Rats

Rats were like house pets for us on Pulau Bidong. Except we did not pet them.

Rats were in the sewage. Rats were in the house. Rats were in the rice bags. Rats were inside a noodle pack. Rats were on the roof tops. Rats were on the mountain. Rats were in the public restrooms. Rats were everywhere. At night, rats would run over your body.

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Rats did not like to come out during the day and they thought that it was safe for them to sneak out at night. Usually, we ignored rats during the day time. When we saw rat or rats, we just walked past them or left them alone. However, we hunted rats at night.

Usually after 11:30 PM, which was the curfew on the island, rats followed their leader to come out from underground tunnels. Have you seen a group of ants? We saw rats just like that. There were big ones, small ones, and some were just giant.

Rats were a beneficial source of food for us, too. We could exchange 2 rats for a pack of noodles or 10 rats for a small bottle of milk. The sanitary office did a very good job to keep the rat population down by giving out prizes. The best way to capture more rats was by smoking them out of underground tunnels or by shooting them at night.

(I remember Cu Chi tunnels. The Americans did try to smoke Vietcong out during the day but I don’t think they tried to search them at night.)

Rat Military 101:

Just like the Cu Chi tunnels, rat tunnels had so many doors. Some doors were hidden under bushes or rocks. Just before we smoked out the rats, we would cover all the entrances, leaving just two or three openings, which led to a trap in the form of a large and long bag. There were times that an inexperienced rat hunter tried to smoke the rats and failed to cover all the openings. All hell broke loose. Rats came out from everywhere.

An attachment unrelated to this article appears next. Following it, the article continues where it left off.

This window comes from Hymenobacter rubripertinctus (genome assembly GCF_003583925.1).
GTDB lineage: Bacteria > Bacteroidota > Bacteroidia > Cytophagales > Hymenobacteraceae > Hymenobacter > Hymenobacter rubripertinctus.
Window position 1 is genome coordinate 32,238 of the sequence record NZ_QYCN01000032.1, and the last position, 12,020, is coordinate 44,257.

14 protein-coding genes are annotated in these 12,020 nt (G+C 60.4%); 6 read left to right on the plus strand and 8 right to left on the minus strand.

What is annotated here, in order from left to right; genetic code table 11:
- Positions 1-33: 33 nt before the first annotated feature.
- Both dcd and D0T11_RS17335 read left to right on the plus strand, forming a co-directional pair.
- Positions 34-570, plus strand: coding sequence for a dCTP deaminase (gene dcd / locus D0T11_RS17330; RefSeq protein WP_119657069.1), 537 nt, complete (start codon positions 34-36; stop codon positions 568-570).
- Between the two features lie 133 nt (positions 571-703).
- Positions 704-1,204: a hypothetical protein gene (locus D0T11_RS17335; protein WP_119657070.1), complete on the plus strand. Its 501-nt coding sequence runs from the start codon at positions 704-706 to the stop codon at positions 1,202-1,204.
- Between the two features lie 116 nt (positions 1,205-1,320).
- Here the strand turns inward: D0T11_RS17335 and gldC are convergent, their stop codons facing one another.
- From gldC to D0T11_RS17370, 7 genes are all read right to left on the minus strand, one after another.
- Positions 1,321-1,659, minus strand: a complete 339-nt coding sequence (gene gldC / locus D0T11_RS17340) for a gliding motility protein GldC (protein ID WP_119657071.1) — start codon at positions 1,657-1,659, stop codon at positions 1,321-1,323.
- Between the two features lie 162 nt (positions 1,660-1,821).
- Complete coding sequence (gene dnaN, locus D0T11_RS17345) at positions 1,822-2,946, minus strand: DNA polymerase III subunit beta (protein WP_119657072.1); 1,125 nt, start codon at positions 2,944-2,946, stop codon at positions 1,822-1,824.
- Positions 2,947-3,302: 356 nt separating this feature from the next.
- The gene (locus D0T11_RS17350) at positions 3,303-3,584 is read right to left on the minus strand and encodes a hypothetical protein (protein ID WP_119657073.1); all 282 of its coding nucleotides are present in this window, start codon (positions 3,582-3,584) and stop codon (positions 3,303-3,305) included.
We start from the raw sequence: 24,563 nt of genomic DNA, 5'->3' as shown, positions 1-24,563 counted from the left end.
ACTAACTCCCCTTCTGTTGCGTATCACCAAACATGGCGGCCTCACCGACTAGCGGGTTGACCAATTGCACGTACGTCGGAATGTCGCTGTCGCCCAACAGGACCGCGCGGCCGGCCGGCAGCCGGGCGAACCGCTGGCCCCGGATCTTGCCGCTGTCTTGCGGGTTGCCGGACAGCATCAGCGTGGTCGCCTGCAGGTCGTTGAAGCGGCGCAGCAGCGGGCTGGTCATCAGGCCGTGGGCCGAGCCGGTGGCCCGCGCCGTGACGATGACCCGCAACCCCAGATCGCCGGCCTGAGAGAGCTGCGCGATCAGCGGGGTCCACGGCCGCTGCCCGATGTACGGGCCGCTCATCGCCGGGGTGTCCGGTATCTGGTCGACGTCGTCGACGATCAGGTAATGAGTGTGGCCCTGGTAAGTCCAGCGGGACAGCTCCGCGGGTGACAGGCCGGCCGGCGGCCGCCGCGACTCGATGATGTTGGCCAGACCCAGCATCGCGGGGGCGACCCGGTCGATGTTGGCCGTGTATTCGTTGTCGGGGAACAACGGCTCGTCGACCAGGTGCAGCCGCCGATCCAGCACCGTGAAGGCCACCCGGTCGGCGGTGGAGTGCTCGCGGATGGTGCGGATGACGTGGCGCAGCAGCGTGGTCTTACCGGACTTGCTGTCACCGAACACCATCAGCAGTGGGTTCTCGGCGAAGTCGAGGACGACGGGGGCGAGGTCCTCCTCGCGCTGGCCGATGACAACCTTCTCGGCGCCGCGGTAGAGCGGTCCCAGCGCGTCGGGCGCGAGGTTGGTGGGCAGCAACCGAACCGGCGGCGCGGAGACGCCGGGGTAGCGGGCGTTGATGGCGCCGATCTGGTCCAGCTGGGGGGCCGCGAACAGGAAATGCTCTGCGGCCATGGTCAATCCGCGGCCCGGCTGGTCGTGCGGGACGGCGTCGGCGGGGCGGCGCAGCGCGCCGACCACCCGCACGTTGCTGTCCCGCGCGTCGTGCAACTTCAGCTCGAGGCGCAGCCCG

How did we know rats would be inside a tunnel? Well, either we studied their food prints, their poops, or we covered the openings a day before with a small rock or leaves. The rats always left a track for us and they loved to leave poop around their territory.

We had this special hand-made gun that had a 2 foot long arrow made of a steel fence. At night, without flash light, we searched and shot rats corner after corner. The arrow had a string that tightened to the gun and in most cases the rats could not escape. Unfortunately, the string would break sometimes and the rats would run away with the whole contraption. The only way to catch these rats was to wait for them to die somewhere and someone would smell the dead rat.

One time, there was a rat underneath a wood board, which I was washing dishes. It was about 7 PM and I felt a rat’s presence underneath me (Don’t ask me how I could feel the rats). I knelt down and saw the rat, ran into the house, cocked the gun and pointed the gun underneath the board without bothering to knee down again to locate the rat. I shot the rat right on the forehead.

That was my last killed rat. I held up the arrow, looked at the poor guy and I felt sorry for him. Since, I had retired.

If I always had a flash light, I would bring more milk home. These rats loved flash light and I could have all the time in the world to aim and shoot. Without the flash light, I had only 2 seconds to shoot into the belly.

One tip about shooting the rats: never look into their eyes. You look at their big fat belly and aim at the smallest point on the belly. You aim small, you miss small.

(You have passed Pulau Bidong trained Rat Military 101 course.)